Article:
Players must follow suit of four seasons. The next season is the trump suit. Each time you win a trick, place on the board a stone in a square of the season you have played. At the end of the game, you score points for the number of stones placed times the number of stones in a row. However, only three or four stones are available, and if you win a trick when a stone is not available, it incurs the wrath of the goddess, and all the stones on the board must be removed. You need to win tricks by the target season while being careful not to win too much. It is possible to push other players' stones out of the squares and even use special cards to score points by filling the squares according to specified patterns, requiring a highly strategic game play.

Game Design: Sencha / Illustration: warmtail
3-4 players / 10+ / 15 min

From gallery of W Eric Martin

敗者の権利 / Haisha no Kenri ("Losers' Rights") (from Senpatsu Hyakuchu)

In this game in which you must follow suit and with no trumps, the winner of the trick chooses two of the cards from the trick they won and place them in the play area, while the losers of the trick can bid on them by placing money tokens next to the cards. The cards are eventually arranged in a 5×5 grid, and you score points from the cards won by area majority. The winner of the trick can choose the lead player of the next trick, reverse the strength of the number cards, or move one of their money tokens, so winning the trick is not always a disadvantage.

Game Design: Suzuki / Illustration: Suzu
3-5 players / 10+ / 30 min

From gallery of W Eric Martin

不知火 / Shiranui ("Unknown Fire") (from TanTan)

In this game in which you must follow suit, the player who has followed suit with the lowest-value card scores points equal to the difference from the next lowest-value card played in the trick. The color with the highest value in total becomes the suit to follow, so a color other than that of the lead suit may become the suit to follow. In addition to this, players each draw a gem token from the bag at the start and can place the gem token on a previously-played card of the same color to increase the value. This helps increasing both the points you score and the power of the suit, but it is hard to decide when to use it to outsmart other players.

Game Design: Zagurasu / Illustration: Studio Turbine
3-5 players / 10+ / 40 min

From gallery of W Eric Martin

いやどす / Iyadosu ("I Refuse") (from Mashikamaru)

In this press-your-luck trick-taking game, players each hold the cards as originally dealt, without rearranging them, and divide these cards in their hand by the insert card. Cards to the left of the insert card are the "normal" cards that must follow suit. On the other hand, cards to the right of the insert card count as "Iyadosu" ("I refuse") cards. Iyadosu cards can be played when a player can follow suit with their "normal" cards but refuses to do so. If a player runs out of "normal" cards to play, they are eliminated from the round. You can score points if you survive until the end of the round. The more "normal" cards you have, the less likely you are to be eliminated, but then you have fewer "Iyadosu" cards to spare. If you run out of "Iyadosu" cards, your score drops and you may end up with zero points.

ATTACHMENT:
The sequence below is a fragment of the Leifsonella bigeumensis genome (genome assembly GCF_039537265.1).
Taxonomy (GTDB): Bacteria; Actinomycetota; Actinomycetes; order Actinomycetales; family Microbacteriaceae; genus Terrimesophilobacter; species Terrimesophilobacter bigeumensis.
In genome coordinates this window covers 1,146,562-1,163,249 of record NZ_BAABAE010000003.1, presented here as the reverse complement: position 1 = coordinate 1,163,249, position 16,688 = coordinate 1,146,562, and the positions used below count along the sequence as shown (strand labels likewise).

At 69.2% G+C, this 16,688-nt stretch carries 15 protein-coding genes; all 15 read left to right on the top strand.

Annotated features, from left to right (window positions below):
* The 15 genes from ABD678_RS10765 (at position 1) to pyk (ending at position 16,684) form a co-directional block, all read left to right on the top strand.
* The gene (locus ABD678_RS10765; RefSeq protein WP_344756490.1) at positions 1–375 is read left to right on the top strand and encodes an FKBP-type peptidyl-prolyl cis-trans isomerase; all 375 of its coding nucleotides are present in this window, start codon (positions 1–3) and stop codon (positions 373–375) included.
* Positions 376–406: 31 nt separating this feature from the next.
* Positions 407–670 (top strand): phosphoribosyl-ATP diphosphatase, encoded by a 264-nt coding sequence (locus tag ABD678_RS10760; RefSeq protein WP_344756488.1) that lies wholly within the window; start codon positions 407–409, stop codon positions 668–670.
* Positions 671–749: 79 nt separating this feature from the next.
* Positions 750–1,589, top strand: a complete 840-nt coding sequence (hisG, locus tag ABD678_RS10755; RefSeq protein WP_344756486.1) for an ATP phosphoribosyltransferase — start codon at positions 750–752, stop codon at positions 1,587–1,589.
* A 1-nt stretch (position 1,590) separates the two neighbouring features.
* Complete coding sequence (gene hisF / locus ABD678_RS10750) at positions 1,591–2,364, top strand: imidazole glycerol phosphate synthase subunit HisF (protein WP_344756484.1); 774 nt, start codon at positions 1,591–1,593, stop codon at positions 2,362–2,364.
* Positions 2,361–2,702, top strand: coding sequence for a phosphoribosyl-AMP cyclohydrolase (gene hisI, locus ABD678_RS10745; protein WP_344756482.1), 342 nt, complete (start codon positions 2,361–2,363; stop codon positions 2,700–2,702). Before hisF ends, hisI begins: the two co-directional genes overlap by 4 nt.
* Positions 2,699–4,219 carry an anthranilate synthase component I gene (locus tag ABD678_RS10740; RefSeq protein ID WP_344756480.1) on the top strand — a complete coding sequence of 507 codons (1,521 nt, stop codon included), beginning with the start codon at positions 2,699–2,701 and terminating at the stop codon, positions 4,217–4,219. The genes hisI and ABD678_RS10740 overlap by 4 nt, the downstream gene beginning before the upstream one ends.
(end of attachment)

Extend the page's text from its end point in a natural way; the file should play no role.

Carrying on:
Game Design: Mashikamaru / Illustration: Studio Turbine, Oimo3, Rabbin
3-5 players / 12+ / 30 min

From gallery of W Eric Martin

Two Seesaws (from ORUCAgames)

In this trick-taking game in which you must follow suit, depending on the winning suit in the previous trick, the power of the values on the cards switches between ascending and descending order and the type of trick switches between "SEE trick" (in portrait orientation) and "SAW trick" (in landscape orientation). You earn 2 points for each pair of "SEE" and "SAW" tricks and lose 1 point for each of either trick not in a pair.

Game Design by: Sotogamo Nakiku / Illustration: Moyy
1-5 players / 14+ / 30 min

From gallery of W Eric Martin

魔女の一撃宅配便 / Majo no Ichigeki Takkyuubin ("Witch's Shot Delivery Service") (from Nekoyanagi Daikinnboshi)

In this trick-taking game with bidding, players each check the cards in their hand and announce the number of packages they can carry as their "quota". The package of your acquired tricks counts as "the package you have delivered", but if you deliver more than you can at once, you get a strained lower back, which is called "Hexenschuss" (witch's shot) in German.

Game Design: Nama Nekoyanagi / Illustration: Tasuke
3-4 players / 7+ / 20-40 min

From gallery of W Eric Martin

Dice Games

Monster Colosseum (from Laugh Games)

In this survival dice action game, players roll their monster dice into the colosseum surrounded by walls and compete with their dice rolls in total. You can also roll your dice to hit your opponents' dice in order to change their dice rolls or drop them into the holes in the colosseum, making it a tough survival for them.

Game Design: Mukai / Illustration: Japan Anime & Manga College
3-4 players / 6+ / 30-40 min

From gallery of W Eric Martin

Nozoku Dice (from Kanazawa Kodatsuno Games)

Players pick dice rolls from the play area and play action cards to change the dice rolls in order to form the most same-number dice rolls of higher numbers. The cards indicate the sides of the dice placed on them. Use them in good combinations to increase and match dice rolls.

Game Design: Tora Kuji / Illustration: Sai Beppu
1-4 players / 12+ / 20-30 min

From gallery of W Eric Martin

Ninja Master (from itten)

The prototype of Ninja Master (Fun Brick Series 07), which will be released in mid-2022, was being demoed. It is a pattern recognition and reaction game to roll dice, count the number of ninja on the dice rolls, and race to grab the corresponding ninja or sword.

Game Design: Reiner Knizia

From gallery of W Eric Martin

Two-Player Games

Corsaire (from Fudacoma Games)